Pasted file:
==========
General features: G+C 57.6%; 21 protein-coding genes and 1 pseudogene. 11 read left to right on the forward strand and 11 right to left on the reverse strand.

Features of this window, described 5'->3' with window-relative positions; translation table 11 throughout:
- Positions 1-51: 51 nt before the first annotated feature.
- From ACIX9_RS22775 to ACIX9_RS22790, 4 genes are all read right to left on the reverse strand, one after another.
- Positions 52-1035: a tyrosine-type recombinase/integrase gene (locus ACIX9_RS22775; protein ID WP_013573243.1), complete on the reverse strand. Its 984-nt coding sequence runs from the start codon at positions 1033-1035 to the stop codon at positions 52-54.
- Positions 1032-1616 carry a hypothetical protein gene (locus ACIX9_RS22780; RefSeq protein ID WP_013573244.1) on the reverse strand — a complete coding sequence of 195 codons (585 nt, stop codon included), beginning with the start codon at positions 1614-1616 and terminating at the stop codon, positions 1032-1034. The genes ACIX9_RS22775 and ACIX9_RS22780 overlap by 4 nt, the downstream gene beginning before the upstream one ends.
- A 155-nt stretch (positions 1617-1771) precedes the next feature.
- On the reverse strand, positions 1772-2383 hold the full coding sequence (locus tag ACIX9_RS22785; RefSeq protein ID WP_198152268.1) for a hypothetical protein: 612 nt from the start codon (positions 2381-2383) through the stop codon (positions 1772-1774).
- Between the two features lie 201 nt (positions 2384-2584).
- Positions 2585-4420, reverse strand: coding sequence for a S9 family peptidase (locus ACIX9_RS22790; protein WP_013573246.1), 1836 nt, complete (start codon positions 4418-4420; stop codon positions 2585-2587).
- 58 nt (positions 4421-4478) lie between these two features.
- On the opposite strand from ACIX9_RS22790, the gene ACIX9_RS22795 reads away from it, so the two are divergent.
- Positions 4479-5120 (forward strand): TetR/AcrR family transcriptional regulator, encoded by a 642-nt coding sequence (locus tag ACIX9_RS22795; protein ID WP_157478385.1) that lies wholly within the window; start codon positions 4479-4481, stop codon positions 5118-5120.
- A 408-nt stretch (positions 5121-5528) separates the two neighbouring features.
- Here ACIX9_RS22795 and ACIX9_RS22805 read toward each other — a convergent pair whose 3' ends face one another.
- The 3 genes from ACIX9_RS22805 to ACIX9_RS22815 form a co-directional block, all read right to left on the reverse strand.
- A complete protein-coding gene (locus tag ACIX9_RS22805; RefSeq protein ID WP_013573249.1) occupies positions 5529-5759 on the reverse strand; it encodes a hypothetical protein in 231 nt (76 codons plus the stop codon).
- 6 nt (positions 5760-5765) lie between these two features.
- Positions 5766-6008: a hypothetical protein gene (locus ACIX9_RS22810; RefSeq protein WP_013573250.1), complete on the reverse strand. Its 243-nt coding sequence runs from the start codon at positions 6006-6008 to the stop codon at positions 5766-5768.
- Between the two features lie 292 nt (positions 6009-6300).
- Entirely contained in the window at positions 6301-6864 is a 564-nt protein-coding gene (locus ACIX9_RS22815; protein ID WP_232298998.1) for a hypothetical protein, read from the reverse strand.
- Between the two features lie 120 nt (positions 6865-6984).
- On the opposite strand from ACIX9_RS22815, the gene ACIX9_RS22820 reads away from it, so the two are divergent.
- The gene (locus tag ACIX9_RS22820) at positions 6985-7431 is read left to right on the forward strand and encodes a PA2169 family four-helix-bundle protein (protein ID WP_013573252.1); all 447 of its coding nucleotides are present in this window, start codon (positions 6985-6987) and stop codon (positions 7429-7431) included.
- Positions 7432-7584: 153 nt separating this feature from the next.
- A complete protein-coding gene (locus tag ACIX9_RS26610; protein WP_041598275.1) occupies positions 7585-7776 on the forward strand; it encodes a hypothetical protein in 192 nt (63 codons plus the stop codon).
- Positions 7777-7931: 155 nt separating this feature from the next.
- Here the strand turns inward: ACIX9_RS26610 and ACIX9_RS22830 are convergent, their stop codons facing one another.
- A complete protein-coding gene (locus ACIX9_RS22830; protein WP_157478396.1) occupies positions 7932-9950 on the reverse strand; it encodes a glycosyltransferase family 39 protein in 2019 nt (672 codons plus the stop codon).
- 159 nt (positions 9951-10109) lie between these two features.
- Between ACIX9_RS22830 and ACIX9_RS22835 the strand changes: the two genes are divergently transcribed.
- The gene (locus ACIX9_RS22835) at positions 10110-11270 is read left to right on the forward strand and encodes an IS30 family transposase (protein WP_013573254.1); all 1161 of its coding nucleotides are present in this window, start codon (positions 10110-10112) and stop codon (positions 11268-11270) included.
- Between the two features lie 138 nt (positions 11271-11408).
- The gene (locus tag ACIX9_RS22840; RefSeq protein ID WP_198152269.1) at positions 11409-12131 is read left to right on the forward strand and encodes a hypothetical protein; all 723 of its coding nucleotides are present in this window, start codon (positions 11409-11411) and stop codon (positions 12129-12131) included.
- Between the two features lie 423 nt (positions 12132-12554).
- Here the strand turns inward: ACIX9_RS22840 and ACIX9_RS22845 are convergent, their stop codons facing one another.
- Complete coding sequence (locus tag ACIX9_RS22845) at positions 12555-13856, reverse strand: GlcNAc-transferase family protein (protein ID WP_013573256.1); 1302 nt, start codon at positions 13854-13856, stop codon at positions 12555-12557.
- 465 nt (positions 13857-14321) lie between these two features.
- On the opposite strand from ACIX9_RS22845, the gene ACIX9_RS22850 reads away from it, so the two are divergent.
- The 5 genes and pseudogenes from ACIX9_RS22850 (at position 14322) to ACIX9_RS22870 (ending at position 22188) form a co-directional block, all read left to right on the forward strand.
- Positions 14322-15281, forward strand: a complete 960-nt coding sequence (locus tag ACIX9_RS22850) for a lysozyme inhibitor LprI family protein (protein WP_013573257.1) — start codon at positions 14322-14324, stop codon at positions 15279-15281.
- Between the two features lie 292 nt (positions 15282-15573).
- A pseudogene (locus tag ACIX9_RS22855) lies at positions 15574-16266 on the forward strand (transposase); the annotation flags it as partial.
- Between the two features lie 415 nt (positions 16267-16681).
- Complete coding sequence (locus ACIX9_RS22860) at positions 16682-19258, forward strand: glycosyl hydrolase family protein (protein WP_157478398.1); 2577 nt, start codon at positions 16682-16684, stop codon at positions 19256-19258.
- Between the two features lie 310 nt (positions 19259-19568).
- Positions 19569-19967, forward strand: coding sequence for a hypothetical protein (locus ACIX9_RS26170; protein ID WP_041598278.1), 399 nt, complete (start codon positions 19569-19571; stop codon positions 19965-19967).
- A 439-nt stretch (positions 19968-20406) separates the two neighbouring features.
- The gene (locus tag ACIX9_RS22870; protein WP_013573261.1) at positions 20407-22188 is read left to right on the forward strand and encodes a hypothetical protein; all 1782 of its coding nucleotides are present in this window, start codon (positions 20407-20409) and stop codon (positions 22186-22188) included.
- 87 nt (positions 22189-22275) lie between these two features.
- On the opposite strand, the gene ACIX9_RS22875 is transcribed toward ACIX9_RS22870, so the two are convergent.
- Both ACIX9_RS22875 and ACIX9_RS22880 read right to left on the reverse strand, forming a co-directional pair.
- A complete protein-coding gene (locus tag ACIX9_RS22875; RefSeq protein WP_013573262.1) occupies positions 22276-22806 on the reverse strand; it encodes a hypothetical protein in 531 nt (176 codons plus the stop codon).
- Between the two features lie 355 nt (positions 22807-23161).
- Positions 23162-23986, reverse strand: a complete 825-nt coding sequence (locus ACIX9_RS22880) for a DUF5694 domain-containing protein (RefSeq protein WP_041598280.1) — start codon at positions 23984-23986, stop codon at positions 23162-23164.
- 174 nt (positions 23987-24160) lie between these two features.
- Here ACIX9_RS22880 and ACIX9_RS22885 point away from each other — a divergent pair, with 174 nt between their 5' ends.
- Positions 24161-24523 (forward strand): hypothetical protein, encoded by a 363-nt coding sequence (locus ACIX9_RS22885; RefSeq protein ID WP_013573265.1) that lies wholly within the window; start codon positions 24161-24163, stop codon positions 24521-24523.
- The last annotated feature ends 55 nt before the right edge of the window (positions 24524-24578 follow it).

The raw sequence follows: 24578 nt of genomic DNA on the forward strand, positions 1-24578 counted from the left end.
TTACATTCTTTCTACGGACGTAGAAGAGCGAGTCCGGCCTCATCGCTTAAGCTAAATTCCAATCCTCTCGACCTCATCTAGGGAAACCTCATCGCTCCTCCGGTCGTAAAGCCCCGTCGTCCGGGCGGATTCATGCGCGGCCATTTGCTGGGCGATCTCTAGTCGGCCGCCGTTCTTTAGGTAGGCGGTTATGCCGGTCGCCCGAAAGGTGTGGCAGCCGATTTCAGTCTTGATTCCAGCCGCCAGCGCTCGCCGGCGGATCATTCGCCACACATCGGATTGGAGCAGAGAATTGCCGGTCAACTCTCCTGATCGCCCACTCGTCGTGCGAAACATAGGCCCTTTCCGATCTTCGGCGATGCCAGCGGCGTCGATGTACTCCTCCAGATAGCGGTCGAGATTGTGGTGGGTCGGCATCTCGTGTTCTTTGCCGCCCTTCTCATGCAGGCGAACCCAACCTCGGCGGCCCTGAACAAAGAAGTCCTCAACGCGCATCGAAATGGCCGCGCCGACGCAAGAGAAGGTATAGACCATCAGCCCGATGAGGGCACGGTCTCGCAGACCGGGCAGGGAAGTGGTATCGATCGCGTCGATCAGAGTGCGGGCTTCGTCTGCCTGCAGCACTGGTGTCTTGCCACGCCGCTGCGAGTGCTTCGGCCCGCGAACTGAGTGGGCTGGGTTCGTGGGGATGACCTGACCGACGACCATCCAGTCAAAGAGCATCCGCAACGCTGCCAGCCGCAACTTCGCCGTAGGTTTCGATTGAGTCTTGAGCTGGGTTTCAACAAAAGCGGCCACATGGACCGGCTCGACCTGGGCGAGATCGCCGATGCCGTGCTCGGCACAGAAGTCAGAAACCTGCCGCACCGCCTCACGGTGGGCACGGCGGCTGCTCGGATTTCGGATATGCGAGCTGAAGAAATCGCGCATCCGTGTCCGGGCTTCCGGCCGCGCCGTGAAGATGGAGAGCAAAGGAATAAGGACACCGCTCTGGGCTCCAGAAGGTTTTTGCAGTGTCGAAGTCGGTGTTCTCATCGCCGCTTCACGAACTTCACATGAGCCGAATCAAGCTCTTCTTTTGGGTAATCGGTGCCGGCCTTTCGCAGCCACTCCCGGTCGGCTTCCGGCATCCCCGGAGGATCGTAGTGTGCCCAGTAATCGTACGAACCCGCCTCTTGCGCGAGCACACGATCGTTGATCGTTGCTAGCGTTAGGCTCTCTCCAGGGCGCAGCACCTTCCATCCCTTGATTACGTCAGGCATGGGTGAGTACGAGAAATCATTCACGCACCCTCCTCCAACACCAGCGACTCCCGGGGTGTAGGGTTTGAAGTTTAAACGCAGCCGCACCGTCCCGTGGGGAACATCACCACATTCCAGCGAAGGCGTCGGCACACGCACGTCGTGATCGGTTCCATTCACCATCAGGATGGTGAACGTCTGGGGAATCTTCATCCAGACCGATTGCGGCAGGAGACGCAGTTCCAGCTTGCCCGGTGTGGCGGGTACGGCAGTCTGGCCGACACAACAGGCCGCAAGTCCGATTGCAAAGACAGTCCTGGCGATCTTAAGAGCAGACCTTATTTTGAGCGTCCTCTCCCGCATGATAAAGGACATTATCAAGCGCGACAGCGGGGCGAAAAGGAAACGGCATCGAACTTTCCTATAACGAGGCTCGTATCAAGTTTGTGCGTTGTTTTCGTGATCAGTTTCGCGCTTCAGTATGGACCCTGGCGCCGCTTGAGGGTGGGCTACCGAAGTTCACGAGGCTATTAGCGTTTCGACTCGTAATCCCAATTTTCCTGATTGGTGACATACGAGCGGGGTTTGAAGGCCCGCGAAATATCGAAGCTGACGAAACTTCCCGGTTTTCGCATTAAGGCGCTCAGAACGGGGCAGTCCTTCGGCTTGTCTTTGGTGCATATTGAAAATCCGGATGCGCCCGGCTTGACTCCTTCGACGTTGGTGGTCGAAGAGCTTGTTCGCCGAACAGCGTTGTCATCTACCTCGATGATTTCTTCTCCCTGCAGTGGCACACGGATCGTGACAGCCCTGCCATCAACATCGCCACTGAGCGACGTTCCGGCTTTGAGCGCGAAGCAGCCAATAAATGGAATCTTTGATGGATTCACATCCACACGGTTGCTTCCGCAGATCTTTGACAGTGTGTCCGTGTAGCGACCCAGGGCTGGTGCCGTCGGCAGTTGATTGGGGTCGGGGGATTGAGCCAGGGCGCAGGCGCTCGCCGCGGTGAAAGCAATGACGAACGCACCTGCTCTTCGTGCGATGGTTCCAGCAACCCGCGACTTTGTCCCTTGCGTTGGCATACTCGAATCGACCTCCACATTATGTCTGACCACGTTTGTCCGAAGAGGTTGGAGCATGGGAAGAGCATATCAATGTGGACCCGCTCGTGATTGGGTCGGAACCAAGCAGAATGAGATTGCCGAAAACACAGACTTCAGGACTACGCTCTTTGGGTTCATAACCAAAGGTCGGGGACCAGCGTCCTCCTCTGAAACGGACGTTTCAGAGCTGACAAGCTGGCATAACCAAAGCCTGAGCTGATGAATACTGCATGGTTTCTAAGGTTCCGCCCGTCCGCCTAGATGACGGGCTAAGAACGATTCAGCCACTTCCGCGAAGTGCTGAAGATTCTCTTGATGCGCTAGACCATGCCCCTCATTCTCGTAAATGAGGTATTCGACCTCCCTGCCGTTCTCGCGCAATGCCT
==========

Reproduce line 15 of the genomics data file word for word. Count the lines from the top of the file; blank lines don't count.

- Here ACIX9_RS22795 and ACIX9_RS22805 read toward each other — a convergent pair whose 3' ends face one another.